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National Games of the People's Republic of China

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National Games of the People's Republic of China

National Games of the People's Republic of China
Abbreviation National Games of the PRC, All China Games
First event 1959
Occur every 4 years
Purpose Sports for elite athletes in China
National Games of the People's Republic of China
Traditional Chinese 中華人民共和國全國運動會
Simplified Chinese 中华人民共和国全国运动会

The National Games of the People's Republic of China (simplified Chinese: 中华人民共和国全国运动会; traditional Chinese: 中華人民共和國全國運動會; pinyin: Zhōnghuá Rénmín Gònghéguó Quánguó Yùndònghuì), sometimes known as the All China Games (though not to be confused with the All-China Games), is the premier sports event in China at national level. It is usually held once every four years, most recently in October 2009, when the 11th National Games of the People's Republic of China took place in Shandong. The next games will be held in Liaoning in 2013.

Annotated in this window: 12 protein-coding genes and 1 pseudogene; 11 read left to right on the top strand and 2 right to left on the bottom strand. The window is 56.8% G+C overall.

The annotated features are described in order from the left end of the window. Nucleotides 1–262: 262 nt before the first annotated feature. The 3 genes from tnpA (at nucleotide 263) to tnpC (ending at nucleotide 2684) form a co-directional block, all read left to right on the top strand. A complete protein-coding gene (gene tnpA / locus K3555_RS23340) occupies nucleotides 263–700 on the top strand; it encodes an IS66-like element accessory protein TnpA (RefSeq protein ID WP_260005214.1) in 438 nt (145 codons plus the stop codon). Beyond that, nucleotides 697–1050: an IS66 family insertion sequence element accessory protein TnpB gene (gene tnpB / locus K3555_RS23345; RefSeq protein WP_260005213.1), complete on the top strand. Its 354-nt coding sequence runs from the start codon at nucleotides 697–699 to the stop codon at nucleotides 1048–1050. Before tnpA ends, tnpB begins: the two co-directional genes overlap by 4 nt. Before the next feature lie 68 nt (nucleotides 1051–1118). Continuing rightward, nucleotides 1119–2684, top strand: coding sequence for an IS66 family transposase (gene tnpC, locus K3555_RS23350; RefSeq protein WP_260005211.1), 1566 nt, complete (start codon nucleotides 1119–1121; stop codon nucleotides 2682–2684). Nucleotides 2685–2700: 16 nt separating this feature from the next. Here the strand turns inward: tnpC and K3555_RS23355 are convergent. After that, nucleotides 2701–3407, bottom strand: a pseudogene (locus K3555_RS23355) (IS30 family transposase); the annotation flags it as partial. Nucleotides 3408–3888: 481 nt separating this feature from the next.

The forerunner of the Games was the Chinese National Games, first held in 1910 during the Qing Dynasty. This ran until 1948 and the competition was relaunched under its current name in 1959, following the formation of the People's Republic of China.[1]

Editions

Chinese National Games

Year Edition Date Host city No. of competitors
(delegations)
1910 I Nanking
1914 II Peking
1924 III Wuchang
1930 IV Hangzhou
1933 V Nanking
1935 VI Shanghai
1948 VII Shanghai

National Games of the People's Republic of China

Year Edition Date Host No. of competitors
(delegations)
1959 I 13 September – 3 October Beijing 10,600
1965 II 11–28 September Beijing 5,922 (29)
1975 III 12–28 September Beijing 10,669 (31)
1979 IV 15–30 September Beijing 6,000+
1983 V 18 September – 1 October Shanghai 8,943
1987 VI 20 November – 5 December Guangdong 8,000+
1993 VII 15 August – 19 September Beijing/Sichuan/Qinhuangdao 10,510 (45)
1997 VIII 12–24 October Shanghai
2001 IX 11–25 November Guangdong 8,608 (45)
2005 X 9–23 October Jiangsu 9,986 (46)
2009 XI 16–28 October Shandong 10,991 (46)
2013 XII 31 August - 12 September Liaoning

See also

References

  1. ^ Chinese National Games. GBR Athletics. Retrieved on 2009-10-24.

External links

  • Partial list from Chinese Olympic Committee
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